Bags of heroin, some laced with fentanyl. (Photo by Drew Angerer/Getty Images)

Some first responders have reported being affected by exposure to fentanyl, but medical experts note that fentanyl is difficult to ingest merely by exposure and that the symptoms listed in these cases more closely resemble panic attacks, a reported by National Public Radio.

DeSantis pointed to the case of a 19-year-old child who died of fentanyl toxicity after allegedly coming into contact with the drug at a Florida short-term rental unit in 2021; her family filed a lawsuit against Airbnb following the incident.

  • And SB 66, “Victoria’s Law,” designating an annual “Revive Awareness Day” each June 6 intended to promote administration of opioid antagonists like Narcan that can counteract the effects of these drugs and save lives.

That law is named after Victoria Siegel, who died of an overdose in 2015. She was the daughter of David Siegel, founder of the Westgate Resorts timeshare company, and his wife, Jackie, who were featured in “The Queen of Versailles,” a 2012 documentary about the family’s attempt to build a huge house in Florida, according to a CNN report. Jackie Siegel attended the news conference.

Overwhelming support

Both laws passed the Legislature overwhelmingly — SB 66 by a 39-0 vote in the Senate and SB 718 by 110-1 in the House, with nine members not voting. The only “no” vote was from Traci Koster, a Republican representing part of Hillsborough County. The Senate vote on the first-responder-exposure bill was 39-0 and the House vote was 100-12.

DeSantis remarked that traffickers sometimes lace other drugs with the vastly more potent fentanyl and catch users unawares.

“They’re not good to do,’ he said of these drugs, “but if you do some type of drug and it is laced with fentanyl the chance of you dying goes up tremendously. And there’s a lot of these opioid deaths that [are] really poisoning people with fentanyl, because maybe someone buys a pill thinking its something else, it’s laced with fentanyl, and then all of a sudden that one pill can be enough to kill somebody. And that happens, unfortunately, a lot,” DeSantis said.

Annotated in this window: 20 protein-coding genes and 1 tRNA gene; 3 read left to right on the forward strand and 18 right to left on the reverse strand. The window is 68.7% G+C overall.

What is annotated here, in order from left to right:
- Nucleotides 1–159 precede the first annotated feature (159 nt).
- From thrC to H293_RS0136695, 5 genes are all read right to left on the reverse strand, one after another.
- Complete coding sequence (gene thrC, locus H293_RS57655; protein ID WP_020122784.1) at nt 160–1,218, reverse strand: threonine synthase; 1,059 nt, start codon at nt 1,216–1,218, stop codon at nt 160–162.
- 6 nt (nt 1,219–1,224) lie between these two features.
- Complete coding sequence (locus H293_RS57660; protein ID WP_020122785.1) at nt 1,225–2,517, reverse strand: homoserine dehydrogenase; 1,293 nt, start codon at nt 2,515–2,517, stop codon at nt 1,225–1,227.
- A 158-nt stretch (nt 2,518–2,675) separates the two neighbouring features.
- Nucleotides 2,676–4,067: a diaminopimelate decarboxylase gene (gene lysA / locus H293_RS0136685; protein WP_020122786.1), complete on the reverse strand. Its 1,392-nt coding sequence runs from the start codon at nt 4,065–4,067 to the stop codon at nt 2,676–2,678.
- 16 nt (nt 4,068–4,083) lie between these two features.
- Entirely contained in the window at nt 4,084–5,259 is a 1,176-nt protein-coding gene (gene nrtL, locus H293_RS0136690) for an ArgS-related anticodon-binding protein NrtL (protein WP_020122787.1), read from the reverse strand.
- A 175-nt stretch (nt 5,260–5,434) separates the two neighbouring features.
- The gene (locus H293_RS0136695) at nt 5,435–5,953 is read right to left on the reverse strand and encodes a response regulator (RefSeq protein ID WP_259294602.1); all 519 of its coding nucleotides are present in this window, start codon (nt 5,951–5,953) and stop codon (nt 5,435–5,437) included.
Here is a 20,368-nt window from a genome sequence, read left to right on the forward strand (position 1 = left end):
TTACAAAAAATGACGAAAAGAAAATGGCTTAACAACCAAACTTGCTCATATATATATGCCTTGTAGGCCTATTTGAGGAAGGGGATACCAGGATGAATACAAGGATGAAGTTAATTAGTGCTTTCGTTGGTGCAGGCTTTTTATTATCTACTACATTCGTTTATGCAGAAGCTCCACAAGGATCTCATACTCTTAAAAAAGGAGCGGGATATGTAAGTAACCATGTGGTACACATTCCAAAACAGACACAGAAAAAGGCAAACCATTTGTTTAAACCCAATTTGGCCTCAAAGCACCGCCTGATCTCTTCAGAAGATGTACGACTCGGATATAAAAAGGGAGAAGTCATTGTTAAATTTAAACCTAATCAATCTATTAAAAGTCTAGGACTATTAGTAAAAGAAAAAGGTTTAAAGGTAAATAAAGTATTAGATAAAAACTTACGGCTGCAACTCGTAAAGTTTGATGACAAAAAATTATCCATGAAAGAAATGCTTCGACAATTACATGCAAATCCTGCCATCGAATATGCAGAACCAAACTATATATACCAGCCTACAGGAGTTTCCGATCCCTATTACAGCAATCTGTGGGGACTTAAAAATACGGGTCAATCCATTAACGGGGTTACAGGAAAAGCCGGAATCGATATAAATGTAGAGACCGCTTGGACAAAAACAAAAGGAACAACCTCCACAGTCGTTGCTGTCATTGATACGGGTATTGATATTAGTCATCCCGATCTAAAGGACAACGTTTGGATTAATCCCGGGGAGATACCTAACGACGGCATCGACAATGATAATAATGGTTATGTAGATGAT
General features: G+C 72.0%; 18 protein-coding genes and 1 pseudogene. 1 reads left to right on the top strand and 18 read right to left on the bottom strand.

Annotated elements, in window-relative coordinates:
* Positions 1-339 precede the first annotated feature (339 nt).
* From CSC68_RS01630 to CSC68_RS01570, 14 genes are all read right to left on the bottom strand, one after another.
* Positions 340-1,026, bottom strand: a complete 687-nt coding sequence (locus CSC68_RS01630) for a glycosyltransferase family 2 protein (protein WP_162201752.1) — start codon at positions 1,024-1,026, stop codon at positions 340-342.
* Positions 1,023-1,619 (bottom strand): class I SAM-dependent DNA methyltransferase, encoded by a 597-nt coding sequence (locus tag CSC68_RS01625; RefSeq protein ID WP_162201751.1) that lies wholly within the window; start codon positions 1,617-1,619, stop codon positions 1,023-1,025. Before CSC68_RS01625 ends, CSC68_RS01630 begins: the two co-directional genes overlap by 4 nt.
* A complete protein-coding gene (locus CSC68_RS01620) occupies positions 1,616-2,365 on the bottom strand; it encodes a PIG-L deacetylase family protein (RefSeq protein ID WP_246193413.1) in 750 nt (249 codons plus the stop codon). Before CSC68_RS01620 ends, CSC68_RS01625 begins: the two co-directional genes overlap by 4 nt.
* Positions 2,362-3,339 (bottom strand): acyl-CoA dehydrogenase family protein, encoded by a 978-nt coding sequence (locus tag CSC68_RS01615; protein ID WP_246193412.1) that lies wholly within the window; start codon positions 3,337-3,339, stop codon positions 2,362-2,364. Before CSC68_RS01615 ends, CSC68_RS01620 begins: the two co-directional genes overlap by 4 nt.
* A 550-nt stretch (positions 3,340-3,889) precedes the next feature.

Since taking office in 2019, DeSantis has led the creation of a statewide task force on opioid abuse led by Attorney General Ashley Moody. The effort has produced mobile response teams to treat overdoses plus the CORE network — for Coordinated Opioid Recovery Network.

Expanded network

That network began in 2022 in 12 counties and lets responders work together on treatment plans for addicts. Those counties were Brevard, Citrus, Clay, Duval, Escambia, Flagler, Gulf, Manatee, Marion, Pasco, Pinellas, and Volusia.

DeSantis announced plans to expand the network to another 17 counties: Bay, Broward, Collier, Hernando, Hillsborough, Indian River, Lake, Lee, Leon, Miami-Dade, Monroe, Okaloosa, Orange, Polk, Sarasota, Seminole, and St. Lucie.

Some 48.9% of the patients in the program have received medication intended to help them recover, compared to a national average of 18.8%, according to the governor’s office. In addition,18,000 emergency calls have resulted administration of naloxone.

The data show a 9% decrease in opioid deaths between September 2022 to September 2023 compared to the same period one year earlier, or 557 fewer deaths, the governor’s office said.

Additionally, the state has boosted penalties for fentanyl and methamphetamine trafficking.

The post DeSantis fentanyl bill-signing veers off into attack on transgender athletes appeared first on Florida Phoenix.

This article originally appeared here and was republished with permission.